Exchanging one look with the Jaffa, Mi’lad got to her feet as well. “Come.”

            The corridor outside was deserted. Not a single guard was stationed at either door. Why? Did Ba’al think there was no way they’d even attempt an escape? Or was this Ha’tak not carrying a full contingent of Jaffa? Was that the reason it had taken so long for them to get discovered? Well, even if that was the case, if these two hadn’t shown up out of the blue, he’d still be hanging there.

Alex… what had he done to her? The Tok’ra had said she was in a terrible state. Evan didn’t even want to start thinking about the baby.

            Tal’ot moved past him and opened the next cell after entering a simple six-digit code on a golden panel right next to it. The door slid open with a soft hiss and the first thing he saw were her naked feet.

            “Damn it, Alex,” he muttered, unable to utter another sound. He pushed the Jaffa to the side, not seeing anything but her, lying there on the table, unmoving, pale. Her hand was icy as he touched it, her face clammy. “Alex….” His  voice wasn’t more than a whimper as he brushed the hair out of her face. She was breathing, he could see her chest rising and falling underneath the crisp white gown. “Don’t leave me now… Alex…” Not now…not after all they’d gone through together.

            “She’s alive,” Mil’ad said next to him “but we have to move. We can take care of her back on the base. It is not far.”

            Alive… but for how long? What the hell had Ba’al done to her?!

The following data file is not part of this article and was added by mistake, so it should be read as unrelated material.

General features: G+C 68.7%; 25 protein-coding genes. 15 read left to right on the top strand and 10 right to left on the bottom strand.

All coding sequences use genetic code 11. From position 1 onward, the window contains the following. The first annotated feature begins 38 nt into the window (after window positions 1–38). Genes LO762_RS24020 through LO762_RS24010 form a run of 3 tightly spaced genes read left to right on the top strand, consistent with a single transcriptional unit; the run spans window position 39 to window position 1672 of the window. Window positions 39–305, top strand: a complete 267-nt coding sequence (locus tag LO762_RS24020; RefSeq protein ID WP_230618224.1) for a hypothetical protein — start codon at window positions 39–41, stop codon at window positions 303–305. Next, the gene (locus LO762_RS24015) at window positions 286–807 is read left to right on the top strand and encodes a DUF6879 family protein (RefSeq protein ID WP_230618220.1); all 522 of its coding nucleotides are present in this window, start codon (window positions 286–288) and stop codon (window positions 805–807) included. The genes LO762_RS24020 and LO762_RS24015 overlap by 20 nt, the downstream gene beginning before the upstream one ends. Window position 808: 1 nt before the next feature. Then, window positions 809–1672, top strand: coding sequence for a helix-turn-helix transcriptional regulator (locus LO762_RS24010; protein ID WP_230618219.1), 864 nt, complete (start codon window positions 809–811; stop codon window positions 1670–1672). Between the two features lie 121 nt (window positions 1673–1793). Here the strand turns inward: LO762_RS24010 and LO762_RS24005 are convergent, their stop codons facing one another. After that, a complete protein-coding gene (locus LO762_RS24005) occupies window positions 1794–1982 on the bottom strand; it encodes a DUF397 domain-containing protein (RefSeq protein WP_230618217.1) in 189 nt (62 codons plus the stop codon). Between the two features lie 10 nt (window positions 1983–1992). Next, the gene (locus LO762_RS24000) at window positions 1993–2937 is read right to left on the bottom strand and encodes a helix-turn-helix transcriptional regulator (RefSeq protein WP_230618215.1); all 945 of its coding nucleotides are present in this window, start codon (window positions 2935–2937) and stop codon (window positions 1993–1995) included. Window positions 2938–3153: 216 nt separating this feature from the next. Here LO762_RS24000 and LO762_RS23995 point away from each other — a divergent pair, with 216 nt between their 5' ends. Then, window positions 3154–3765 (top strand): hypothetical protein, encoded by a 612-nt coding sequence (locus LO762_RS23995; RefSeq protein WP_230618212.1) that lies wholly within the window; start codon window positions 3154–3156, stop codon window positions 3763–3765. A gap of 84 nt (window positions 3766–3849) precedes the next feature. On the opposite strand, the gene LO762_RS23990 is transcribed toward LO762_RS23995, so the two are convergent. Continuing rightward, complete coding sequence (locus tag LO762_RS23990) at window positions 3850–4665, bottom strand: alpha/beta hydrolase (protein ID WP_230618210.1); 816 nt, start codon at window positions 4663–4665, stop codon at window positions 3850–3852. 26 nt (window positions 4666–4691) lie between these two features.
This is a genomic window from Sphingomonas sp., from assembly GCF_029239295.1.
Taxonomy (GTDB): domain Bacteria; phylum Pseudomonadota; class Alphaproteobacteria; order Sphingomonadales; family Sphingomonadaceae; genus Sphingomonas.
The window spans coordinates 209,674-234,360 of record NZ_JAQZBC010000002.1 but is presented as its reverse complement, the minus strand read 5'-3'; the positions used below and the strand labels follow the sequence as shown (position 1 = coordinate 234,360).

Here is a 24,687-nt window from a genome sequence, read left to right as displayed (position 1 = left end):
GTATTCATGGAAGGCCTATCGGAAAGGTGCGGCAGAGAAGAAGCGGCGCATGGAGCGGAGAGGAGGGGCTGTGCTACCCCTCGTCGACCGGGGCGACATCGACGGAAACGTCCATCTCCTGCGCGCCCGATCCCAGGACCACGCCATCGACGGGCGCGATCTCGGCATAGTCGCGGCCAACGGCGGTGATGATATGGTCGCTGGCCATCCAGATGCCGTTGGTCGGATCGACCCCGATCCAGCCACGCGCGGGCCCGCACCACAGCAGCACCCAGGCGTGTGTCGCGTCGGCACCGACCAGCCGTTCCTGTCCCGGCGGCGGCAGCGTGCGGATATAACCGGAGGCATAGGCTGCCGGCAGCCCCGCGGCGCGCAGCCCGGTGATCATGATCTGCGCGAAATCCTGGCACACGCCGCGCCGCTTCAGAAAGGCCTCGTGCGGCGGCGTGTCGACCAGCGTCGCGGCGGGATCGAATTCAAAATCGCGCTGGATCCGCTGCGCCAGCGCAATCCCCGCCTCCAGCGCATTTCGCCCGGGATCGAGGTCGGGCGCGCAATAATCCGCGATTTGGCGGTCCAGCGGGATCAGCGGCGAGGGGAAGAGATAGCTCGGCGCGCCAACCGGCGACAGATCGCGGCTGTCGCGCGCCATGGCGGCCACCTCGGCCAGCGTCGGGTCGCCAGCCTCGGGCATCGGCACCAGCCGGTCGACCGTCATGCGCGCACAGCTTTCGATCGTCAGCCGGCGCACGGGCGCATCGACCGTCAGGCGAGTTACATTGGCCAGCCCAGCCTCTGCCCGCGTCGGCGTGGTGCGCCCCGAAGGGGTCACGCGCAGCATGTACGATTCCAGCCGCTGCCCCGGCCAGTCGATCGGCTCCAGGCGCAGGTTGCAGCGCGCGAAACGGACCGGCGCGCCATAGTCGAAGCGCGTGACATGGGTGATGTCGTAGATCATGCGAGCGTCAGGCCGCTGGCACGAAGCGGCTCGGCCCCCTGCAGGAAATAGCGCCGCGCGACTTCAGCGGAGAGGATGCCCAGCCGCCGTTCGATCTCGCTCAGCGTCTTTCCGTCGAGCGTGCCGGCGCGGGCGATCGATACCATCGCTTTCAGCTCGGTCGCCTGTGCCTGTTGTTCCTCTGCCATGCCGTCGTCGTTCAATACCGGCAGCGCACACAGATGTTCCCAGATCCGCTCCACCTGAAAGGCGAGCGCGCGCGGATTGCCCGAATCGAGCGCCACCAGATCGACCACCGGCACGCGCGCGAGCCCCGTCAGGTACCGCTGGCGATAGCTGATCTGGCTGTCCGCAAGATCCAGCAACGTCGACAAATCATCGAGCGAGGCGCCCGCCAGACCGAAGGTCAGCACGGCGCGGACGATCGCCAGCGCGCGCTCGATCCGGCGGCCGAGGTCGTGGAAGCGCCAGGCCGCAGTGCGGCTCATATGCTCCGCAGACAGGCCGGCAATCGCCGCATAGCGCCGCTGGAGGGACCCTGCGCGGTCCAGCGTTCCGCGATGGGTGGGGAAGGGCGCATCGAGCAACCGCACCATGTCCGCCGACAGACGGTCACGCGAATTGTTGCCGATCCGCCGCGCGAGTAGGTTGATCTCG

Her eyelids fluttered open and he let out a sob. “Evan-“

            “Sh, I’m here, babe. I’m gonna carry you now, okay. Just stay quiet.”

            She shook her head impossibly slowly. “Evan, he-“

            “No,” he cut her off, unwilling to look at their rescuers. Why hadn’t they moved sooner? Why had allowed what had happened on the planet to happen? “No, no talking, sweetie. Just stay with me.” He’d never have thought he’d have the strength to pull her off that table and to hold her. Her bump was almost soft against his chest, but apart from that she seemed okay. He staggered momentarily before he caught his balance, ignoring the strain in his arms. “Alright, let’s move.”

            Alex’s arms were around his neck, her head heavy on her shoulder. Did he even want to think abut what Ba’al had done to her? Probably not, or he’d stop right there and then to hunt him down and choke him do death.

            Her breathing was laboured, every step he took accompanied by a wince. Her skin was still clammy against his. Was she running a fever? She’d dripped into unconsciousness again by the time they got to the end of the corridor. Her body was limp against his chest, making it even harder to carry her.

            They paused for a moment. The Jaffa stepped into the corridor first, looked around, then motioned for them to follow him.

            “Where are we going?” Evan breathed.

            “My cloaked cargo ship is waiting in orbit. I originally used it to smuggle trinium off this ship, but I guess those times are over now.” Mil’ad looked down at Alex and brushed a hand over her forehead. The Tok’ra’s tone was almost accusing. Like it was his fault they were captured and he had to abandon that little Tok’ra adventure. She’d been taken the trinium? And taken it where? For the Tok’ra to use? The exploits of slave labour? What the hell was wrong with these people?

            “Can’t you give her the same drug you gave me? Wake her up?”

            Mil’ad shook her head. “She needs rest. She’s far too fragile.”